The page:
I wondered if I should call this post Semi-lockdown week 9, as the traffic in my part of London seems to have reverted to normal levels, and the fine weather has brought many more people out on the streets. But my situation remains the same, so I shall stick to lockdown for now.
After all the sampling for my coiled tortoise piece I’ve done in previous weeks, this week I’ve focused on actually making it. Having established that linen thread was my material of choice, I ordered some in colours closer to the radiated tortoise and set to, making 10 individual scutes.
Then I joined them all together.
That’s as far as I’ve got this week. Next I have to make the overall border and then start thinking about the base.
I realise that I forgot last week to post the link to the online Prism exhibition In Search of (Im)Possibilities. The exhibition has been divided into three themes – environment, materials, and place – and each day a post is published featuring four or five artists relevant to the theme. Here is a link to all the posts so far. My work is featured in Chapter 2, Day 1 – Materials. Click on an image to see the artist’s statement.
Cabin fever must be getting to me – I’ve started coiling household objects! I had a moulded cardboard tray used for holding pears, which I cut up into individual sections. This is the result of coiling the first one.
I did consider stitching into the cardboard itself, but decided to go for the minimalist look, especially as the bottom is quite textured (it looks like an avocado).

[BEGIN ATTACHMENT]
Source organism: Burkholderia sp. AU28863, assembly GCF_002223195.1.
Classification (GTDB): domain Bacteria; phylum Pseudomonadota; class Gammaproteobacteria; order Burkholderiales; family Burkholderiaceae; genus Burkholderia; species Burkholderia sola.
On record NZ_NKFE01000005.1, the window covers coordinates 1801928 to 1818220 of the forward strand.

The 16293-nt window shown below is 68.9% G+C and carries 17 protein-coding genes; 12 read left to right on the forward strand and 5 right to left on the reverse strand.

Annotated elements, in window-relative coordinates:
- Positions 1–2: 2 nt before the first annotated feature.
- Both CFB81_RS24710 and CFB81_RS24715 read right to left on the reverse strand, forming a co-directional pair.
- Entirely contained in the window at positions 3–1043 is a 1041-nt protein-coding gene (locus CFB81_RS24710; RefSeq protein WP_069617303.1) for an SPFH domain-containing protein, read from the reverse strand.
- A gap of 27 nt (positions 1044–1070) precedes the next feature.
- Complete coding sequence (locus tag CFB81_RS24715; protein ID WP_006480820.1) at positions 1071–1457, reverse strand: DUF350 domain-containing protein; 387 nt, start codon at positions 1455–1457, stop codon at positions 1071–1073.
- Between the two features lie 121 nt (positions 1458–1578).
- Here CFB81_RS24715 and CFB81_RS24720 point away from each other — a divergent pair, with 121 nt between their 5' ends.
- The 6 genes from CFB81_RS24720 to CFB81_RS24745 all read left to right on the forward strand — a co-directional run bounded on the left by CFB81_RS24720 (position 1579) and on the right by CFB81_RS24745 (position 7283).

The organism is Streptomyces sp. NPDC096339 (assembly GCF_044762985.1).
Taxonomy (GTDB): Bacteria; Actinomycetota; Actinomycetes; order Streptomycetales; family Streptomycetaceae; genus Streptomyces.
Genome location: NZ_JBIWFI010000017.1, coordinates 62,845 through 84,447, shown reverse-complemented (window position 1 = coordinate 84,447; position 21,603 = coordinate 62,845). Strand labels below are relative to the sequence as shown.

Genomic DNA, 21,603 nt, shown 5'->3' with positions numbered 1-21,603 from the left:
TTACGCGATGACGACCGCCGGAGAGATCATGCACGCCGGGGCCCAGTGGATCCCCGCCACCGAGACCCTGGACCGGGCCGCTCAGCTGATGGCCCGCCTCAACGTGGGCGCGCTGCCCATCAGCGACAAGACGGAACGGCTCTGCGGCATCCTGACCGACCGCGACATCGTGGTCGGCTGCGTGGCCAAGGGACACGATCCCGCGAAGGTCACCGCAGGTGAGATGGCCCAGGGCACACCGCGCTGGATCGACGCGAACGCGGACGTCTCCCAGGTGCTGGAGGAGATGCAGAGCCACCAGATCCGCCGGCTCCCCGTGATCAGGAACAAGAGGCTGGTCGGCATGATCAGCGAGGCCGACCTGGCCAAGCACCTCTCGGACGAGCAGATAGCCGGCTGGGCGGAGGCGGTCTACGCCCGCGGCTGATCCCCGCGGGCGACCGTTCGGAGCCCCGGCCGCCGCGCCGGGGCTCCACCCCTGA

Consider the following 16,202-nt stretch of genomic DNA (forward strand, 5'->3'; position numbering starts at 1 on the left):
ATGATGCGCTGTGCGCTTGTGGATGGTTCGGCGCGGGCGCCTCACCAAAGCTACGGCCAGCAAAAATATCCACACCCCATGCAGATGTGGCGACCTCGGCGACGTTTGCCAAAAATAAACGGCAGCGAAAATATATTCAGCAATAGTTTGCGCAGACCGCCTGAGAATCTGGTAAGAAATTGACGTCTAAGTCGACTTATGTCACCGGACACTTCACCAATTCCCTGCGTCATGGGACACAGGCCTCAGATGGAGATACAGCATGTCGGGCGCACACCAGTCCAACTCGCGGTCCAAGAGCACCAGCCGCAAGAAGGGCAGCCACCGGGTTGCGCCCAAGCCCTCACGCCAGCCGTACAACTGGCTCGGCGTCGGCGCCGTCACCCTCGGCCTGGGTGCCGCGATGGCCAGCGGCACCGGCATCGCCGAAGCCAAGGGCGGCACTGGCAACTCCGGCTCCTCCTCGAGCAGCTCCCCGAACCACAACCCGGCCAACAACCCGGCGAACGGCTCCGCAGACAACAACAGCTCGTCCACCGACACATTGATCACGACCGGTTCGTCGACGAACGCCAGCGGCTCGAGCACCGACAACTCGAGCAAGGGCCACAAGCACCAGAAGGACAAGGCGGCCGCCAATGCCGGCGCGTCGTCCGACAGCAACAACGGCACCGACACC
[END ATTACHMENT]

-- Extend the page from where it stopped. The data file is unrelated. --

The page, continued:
Over on Instagram, I was inspired by Suzie Grieve’s amazing rhubarb baskets to try making some rhubarb cordage. I used fresh rhubarb peelings, which was a mistake. They were very wet and slippery to work with, and they shrank a lot when they dried.
I rather like the open helical structure of the dried cordage, but in this case it wasn’t what I was after. Another lesson learned!
The series of straw vessels for Prism continues. This one is a combination of cobbling and coiling (coibbling?). Cobbling, as I understand it, is bunching soft material together with random stitching.
Only a week after planting, my Japanese indigo seeds have germinated and are doing well.
This week’s kimono from the V&A exhibition is a bit unusual. It’s a kimono for a young boy commemorating the first flight from Japan to the UK in 1937. Made from printed wool, it’s decorated with images of Mount Fuji, Tower Bridge and the route taken by the plane.
I’m not sure what the other flag is next to the union flag. It looks like the international maritime signal flag representing the letter T (tango), which usually means “keep clear”. Or maybe the T stands for Tokyo?